Announce Your Plugin to the World, Shout It From the Rooftop

The easiest way to kill your WordPress plugin is to fail to let the world know about it. If you cannot manage a tweet, blog post, or quick note on Facebook, you may as well sign the death certificate then and there.

I get it. I have been there. Not everyone is a marketing guru, so putting out the right messaging might seem like speaking in a foreign language. But no messaging at all? That will not bode well for your young project.

Part of my job is finding plugins and sharing them with the community. Every week, I am on the lookout for that next great idea. Or, at least, a sort-of-good idea. I scour Twitter, regular blogs that I read, and official WordPress directories for plugins and themes. What I like most about writing about our beloved platform is not big business deals or the latest drama. While those pieces can be fun, I am most interested in what people create on top of the software. Whether a large company or an individual builds a new plugin, I am always excited when Monday rolls around. I can begin my search anew.

Often, I will find a new plugin that looks promising, so I dive into it. I install and activate it. At times, I find something so interesting that I have no choice but to share it. However, most of the time, I need a little push. To understand “the why” behind it. I do a quick check to see if they have written a blog post, tweeted about it, or shared it in some way. More often than not, nothing exists about it other than its listing in the plugin directory. And, reaching out to devs via email is often a hit-or-miss affair.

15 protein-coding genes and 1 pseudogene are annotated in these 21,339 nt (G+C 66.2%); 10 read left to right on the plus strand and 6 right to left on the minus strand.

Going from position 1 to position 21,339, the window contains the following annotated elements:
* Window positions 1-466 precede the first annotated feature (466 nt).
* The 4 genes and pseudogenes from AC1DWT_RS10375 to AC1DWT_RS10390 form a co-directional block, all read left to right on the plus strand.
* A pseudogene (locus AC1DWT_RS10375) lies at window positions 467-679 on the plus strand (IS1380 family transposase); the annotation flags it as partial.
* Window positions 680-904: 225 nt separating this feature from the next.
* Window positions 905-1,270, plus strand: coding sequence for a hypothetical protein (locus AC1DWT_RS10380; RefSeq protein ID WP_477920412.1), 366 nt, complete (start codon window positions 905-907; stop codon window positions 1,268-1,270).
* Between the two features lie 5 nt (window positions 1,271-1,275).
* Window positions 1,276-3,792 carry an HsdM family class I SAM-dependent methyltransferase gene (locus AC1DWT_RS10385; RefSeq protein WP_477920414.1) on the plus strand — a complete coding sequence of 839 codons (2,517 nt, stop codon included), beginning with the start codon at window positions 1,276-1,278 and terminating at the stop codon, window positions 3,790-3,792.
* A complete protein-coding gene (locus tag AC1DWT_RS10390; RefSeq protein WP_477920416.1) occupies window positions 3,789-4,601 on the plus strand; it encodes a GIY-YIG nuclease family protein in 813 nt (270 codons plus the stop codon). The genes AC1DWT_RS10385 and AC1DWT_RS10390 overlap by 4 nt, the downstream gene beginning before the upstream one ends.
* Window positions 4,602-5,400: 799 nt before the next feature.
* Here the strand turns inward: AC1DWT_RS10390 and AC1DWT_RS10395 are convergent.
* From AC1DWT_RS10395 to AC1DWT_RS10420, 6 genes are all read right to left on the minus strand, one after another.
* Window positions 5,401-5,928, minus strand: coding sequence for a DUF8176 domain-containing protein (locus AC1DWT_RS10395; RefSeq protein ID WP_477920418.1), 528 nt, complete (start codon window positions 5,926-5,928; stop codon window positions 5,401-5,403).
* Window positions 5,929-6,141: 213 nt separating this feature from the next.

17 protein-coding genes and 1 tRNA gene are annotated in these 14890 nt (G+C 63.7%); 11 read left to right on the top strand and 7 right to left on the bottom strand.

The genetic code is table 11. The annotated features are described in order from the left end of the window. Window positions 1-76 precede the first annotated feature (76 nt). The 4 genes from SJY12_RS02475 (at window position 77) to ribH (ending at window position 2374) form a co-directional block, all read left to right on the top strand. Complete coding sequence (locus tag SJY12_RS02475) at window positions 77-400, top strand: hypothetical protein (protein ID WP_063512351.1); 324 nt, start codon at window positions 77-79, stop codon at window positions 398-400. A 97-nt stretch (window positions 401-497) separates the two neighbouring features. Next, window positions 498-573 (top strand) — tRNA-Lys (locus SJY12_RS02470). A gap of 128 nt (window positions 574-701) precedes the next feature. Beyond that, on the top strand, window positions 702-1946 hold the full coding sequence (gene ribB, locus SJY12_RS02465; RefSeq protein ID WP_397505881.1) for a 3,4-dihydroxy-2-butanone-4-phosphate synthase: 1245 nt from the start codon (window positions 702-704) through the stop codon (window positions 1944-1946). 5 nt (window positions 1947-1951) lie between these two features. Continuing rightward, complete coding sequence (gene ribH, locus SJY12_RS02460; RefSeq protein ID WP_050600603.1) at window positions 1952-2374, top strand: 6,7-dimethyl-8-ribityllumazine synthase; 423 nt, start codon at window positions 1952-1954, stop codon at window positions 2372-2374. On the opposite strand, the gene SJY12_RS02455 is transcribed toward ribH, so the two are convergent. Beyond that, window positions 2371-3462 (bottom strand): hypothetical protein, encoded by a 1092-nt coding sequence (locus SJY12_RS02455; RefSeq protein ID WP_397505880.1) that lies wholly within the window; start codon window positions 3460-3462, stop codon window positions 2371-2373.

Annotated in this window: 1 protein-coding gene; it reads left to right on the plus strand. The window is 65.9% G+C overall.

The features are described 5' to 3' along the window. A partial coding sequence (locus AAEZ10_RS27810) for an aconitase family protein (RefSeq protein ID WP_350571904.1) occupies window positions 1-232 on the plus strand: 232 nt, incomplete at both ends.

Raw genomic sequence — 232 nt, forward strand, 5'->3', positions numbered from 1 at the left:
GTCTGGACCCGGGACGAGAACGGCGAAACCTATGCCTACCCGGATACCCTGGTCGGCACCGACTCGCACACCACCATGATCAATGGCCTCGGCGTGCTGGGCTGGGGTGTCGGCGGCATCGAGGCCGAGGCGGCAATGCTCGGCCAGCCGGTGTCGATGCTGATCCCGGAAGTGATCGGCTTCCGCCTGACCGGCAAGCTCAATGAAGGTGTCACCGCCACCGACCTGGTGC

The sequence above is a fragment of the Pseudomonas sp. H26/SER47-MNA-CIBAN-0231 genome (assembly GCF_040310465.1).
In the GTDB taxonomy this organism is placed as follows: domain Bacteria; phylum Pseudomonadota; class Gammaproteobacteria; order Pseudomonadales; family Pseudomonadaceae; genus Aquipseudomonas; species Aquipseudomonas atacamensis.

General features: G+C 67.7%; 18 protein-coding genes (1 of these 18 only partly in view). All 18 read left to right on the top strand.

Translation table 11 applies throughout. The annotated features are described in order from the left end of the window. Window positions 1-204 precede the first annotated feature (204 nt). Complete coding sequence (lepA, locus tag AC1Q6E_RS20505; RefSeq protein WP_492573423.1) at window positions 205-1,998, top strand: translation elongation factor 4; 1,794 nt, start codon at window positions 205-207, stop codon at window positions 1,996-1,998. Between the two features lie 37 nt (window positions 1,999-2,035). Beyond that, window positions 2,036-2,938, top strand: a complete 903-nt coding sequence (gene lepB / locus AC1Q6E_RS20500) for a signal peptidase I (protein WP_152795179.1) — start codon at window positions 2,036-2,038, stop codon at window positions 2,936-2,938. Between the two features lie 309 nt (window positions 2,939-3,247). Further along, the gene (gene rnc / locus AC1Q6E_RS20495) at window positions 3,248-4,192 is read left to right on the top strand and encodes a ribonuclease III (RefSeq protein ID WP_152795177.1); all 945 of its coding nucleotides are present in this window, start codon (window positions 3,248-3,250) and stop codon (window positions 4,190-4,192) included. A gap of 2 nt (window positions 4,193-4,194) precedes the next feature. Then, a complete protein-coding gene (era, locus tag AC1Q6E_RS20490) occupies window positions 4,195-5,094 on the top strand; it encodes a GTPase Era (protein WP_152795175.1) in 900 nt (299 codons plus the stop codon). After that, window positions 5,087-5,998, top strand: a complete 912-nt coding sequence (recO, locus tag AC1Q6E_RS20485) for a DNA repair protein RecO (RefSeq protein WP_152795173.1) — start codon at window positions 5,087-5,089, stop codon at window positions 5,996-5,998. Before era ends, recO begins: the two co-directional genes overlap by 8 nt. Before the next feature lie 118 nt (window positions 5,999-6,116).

When you do not announce your new project to the world, it feels like you are not passionate about it.

I understand that some people simply hash out an idea and decide to drop it in the plugin directory. They are not in it for glory or even recognition. For them, it is just a piece of code they thought might come in hand for others. But, usage is the lifeblood of software. If no one else downloads, installs, and activates your plugin, can we really call it software?

Like the proverbial tree falling in the forest, whether it makes a sound is irrelevant if no one is around to hear it.

I have been mulling over whether to finishing writing this post for months, unsure if I was ever going to hit the publish button. I initially scratched down some notes in early April, attempting to understand why so few go through the trouble of doing any marketing of their plugins. I reached out to Bridget Willard to get insight from someone with a rich history in the marketing world. She had just published How To Market Your Plugin the month before, so the timing made sense.

However, I still felt too frustrated with the status quo in the WordPress community. A message from a reader wishing that we would mention alternative choices for plugin-related posts prompted me to revisit this. The truth is simple. So many projects fly under the radar because their authors begin and end their marketing by submitting to

“Marketing is communication,” said Willard. “At the basic level, you must ‘tell people’ you have a product. The basic minimum is a blog post with social posts on Twitter, Facebook, and LinkedIn. It’s scary to market while you build, but that’s what the automobile industry does (along with others). You have to create the desire for the product — more than fixing a problem.”

While she tends to focus on products and services, I asked her what developers should be doing regardless of whether their plugins are commercial or free.

“I advocate with all of my being having a landing page on your main site (not a new site) promoting your plugin — while you’re building it,” paraphrasing from a chapter in her book. “Take signups for beta testers, start email marketing. The blog post is anti-climatic in many ways, and one or two tweets aren’t enough. Even better is to customize the sign-up ‘thank you page’ with something special — a video talking about your goals, for example. It’s not the time to have a tutorial or demo. This is about communicating your vision.